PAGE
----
The challenges of a post-apocalyptic world or a quest for immortality might present difficulties for some, but not Maureen O’Connell. As CFO and chief administrative officer at New York-based Scholastic Corp., O’Connell oversees activities that reap substantial profits from fictional works, such as "The Hunger Games" and the Harry Potter books, that bring such scenarios to life for children and teenagers.
Of course, O’Connell’s challenges at Scholastic—a leading children’s book publisher that sells and distributes a range of titles in the U.S. and more than 140 other countries—have been quite different than those of the fictional characters in these works, but perhaps no less compelling or action-packed. The company sells one out of every two children’s books in the U.S. and also runs school-based book fairs and book clubs. It is active in educational technology and services, children’s media and the global licensing of its brands.
One major change O’Connell made was to consolidate Scholastic’s manufacturing, supply chain and purchasing efforts in its largest divisions into corporate groups. She also oversaw a shift to a distributed work-flow format, which has been particularly helpful for the company’s customer service operations, she says. “Now we can digitally assign work to our customer service operators wherever they are, and see how they are doing and check on productivity” in real time.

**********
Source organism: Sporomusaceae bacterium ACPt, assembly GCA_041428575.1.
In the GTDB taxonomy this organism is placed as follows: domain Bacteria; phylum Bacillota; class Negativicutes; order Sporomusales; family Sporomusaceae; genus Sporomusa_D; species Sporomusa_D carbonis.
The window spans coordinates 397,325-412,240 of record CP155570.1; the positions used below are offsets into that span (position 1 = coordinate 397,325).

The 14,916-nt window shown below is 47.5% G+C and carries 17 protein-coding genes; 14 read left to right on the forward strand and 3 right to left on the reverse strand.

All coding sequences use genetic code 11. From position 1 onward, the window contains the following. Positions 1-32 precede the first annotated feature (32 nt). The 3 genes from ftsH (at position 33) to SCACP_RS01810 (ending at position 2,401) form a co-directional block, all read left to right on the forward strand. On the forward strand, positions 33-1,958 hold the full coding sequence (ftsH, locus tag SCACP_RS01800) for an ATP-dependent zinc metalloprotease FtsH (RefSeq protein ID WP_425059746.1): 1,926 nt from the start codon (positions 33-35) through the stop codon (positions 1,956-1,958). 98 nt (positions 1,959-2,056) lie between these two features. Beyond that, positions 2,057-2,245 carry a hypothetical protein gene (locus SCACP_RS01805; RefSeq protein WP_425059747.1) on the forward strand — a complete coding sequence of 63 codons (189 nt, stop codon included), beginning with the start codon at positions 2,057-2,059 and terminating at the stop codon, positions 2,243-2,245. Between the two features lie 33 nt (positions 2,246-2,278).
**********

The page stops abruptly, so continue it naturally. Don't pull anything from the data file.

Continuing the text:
This, in turn, allowed Scholastic to report revenues of $1.9 billion in 2011 and garnered it a 20% increase in third-quarter results relative to a year ago, reflecting the popularity of "The Hunger Games" franchise with both teen and adult readers. In addition, O’Connell says cash flow has exceeded net income for the last four years, while working capital improved significantly, by $91.8 million, and inventory declined $53.3 million, or 14.8%, on a net basis.